-- On Mon, 2/9/09, Stathis Papaioannou <stath...@gmail.com> wrote:
> Suppose I did something extremely risky as a child and survived. The 
> multiverse is as a result much more densely filled with my childhood OM's. 
> Now, it is true that a randomly sampled OM out of all the possible OM's 
> available to me is more likely to be one of these childhood OM's, but random 
> sampling of this sort is not how life works. When I anticipate my future, the 
> only options I need consider are those OM's which have my present OM in their 
> immediate subjective past. I can't jump backwards into my childhood and I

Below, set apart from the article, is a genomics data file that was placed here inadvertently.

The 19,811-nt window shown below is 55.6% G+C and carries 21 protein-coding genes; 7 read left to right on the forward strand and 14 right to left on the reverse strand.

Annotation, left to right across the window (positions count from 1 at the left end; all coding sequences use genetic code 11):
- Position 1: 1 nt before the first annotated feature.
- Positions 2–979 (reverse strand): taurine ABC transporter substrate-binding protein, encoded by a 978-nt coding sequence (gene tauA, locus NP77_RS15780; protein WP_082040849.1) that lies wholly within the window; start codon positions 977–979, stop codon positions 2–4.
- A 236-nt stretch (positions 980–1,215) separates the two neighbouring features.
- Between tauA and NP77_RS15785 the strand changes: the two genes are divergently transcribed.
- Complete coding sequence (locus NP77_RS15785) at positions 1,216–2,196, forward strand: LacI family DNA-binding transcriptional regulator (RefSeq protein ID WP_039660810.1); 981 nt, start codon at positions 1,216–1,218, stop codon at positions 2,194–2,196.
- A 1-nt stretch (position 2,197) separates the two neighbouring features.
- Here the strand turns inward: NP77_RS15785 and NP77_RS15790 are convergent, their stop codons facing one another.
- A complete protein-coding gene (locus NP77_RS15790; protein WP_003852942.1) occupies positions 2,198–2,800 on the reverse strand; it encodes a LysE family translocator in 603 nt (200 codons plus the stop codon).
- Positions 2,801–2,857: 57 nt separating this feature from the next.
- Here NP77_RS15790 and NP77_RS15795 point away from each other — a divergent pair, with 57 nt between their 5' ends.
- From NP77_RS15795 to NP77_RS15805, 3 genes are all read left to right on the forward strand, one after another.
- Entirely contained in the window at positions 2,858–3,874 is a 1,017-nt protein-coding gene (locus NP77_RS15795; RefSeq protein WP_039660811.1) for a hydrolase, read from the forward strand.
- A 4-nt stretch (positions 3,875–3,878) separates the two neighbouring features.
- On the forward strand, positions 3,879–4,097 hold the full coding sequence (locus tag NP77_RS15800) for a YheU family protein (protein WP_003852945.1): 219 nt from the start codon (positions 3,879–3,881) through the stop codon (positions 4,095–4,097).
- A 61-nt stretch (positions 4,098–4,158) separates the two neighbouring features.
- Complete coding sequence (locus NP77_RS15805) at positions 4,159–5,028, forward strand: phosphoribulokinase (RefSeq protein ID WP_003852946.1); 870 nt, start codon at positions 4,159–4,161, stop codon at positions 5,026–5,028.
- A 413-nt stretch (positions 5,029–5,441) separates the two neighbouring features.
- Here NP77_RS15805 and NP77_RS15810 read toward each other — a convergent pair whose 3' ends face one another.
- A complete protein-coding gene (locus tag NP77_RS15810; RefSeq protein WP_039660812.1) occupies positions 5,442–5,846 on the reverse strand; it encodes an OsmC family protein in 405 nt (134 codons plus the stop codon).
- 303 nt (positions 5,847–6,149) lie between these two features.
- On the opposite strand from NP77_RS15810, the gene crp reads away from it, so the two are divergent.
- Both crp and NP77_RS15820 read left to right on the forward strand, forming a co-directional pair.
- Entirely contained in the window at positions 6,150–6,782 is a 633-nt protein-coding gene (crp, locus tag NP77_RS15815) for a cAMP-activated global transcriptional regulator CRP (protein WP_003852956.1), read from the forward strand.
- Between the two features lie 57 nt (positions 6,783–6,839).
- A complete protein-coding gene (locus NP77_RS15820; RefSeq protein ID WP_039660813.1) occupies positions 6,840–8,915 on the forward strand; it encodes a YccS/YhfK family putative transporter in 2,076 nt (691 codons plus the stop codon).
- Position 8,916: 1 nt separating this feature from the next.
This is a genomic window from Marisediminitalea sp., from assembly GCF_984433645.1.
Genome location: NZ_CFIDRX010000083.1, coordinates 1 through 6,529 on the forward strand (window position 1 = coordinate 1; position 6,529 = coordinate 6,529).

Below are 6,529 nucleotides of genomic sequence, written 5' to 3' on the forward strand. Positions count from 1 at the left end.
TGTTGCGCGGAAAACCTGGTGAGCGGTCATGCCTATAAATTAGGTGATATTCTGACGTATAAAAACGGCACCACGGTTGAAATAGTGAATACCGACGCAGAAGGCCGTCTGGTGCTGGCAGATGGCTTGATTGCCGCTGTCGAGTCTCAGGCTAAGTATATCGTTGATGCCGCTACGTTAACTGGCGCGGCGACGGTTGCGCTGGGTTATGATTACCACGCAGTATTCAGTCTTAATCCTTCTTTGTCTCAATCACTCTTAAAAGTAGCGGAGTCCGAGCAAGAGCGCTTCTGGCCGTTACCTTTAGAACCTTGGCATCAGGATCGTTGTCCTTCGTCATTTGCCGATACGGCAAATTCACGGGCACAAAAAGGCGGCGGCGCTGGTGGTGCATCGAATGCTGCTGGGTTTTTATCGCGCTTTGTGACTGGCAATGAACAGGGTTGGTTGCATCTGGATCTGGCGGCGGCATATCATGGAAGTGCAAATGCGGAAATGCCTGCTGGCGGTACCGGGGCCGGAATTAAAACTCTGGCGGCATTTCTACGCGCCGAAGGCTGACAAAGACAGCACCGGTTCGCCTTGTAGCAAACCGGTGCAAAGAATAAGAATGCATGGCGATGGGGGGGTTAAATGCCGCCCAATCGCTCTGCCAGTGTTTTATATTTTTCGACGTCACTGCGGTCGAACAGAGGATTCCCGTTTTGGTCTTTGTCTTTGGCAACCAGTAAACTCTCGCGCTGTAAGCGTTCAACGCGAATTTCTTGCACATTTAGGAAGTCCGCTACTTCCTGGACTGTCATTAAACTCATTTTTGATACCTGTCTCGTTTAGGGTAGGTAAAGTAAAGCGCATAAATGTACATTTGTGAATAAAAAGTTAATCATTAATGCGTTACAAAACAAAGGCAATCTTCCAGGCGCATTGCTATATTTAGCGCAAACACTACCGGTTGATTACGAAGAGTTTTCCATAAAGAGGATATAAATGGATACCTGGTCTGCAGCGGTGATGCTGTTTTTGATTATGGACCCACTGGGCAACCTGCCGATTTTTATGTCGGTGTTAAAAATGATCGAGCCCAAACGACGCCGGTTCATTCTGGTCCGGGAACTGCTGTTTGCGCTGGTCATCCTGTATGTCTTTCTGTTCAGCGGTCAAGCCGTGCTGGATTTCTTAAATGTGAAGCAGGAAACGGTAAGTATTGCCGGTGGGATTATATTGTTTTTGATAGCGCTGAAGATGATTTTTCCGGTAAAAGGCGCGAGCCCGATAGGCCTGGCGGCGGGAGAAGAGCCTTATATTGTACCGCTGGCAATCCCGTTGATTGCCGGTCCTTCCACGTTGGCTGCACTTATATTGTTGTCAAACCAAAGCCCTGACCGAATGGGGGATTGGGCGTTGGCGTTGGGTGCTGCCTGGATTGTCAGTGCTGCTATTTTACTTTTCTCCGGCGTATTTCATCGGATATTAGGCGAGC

> can't stand still at the present moment if my present OM's measure is 
> increased enormously, any more than can I suddenly find myself a different 
> person entirely because their measure is a lot greater than mine.
> Given that I am who I am now, there are constraints as to what candidate OM's 
> are allowed in the lucky dip for my next conscious moment.

This sort of talk about "random sampling" and "luck" is misleading and is 
exactly why I broke down the roles of effective probability into the four 
categories I did in the paper.

If you are considering future versions of yourself, in the MWI sense, there is 
no randomness involved.  Depending on how you define "you", "you" will either 
be all of them, or "you" are just an observer-moment and can consider them to 
be "other people".  Regardless of definitions, this case calls for the use of 
Caring Measure for decision making.


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